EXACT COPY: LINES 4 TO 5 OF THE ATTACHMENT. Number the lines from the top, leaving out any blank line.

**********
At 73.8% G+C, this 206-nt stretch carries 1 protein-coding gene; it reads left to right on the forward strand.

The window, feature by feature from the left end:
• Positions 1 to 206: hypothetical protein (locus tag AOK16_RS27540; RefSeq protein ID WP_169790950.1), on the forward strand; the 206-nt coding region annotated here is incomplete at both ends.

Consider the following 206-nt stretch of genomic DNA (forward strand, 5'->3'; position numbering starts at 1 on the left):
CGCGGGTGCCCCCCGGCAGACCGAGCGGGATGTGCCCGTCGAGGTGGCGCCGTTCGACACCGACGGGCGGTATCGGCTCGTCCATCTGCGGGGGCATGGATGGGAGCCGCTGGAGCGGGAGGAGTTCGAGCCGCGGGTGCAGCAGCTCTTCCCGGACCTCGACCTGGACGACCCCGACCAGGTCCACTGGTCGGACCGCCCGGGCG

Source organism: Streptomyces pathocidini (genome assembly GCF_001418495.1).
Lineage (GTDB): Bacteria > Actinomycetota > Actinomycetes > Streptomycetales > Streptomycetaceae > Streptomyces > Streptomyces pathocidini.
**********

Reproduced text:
Consider the following 206-nt stretch of genomic DNA (forward strand, 5'->3'; position numbering starts at 1 on the left):
CGCGGGTGCCCCCCGGCAGACCGAGCGGGATGTGCCCGTCGAGGTGGCGCCGTTCGACACCGACGGGCGGTATCGGCTCGTCCATCTGCGGGGGCATGGATGGGAGCCGCTGGAGCGGGAGGAGTTCGAGCCGCGGGTGCAGCAGCTCTTCCCGGACCTCGACCTGGACGACCCCGACCAGGTCCACTGGTCGGACCGCCCGGGCG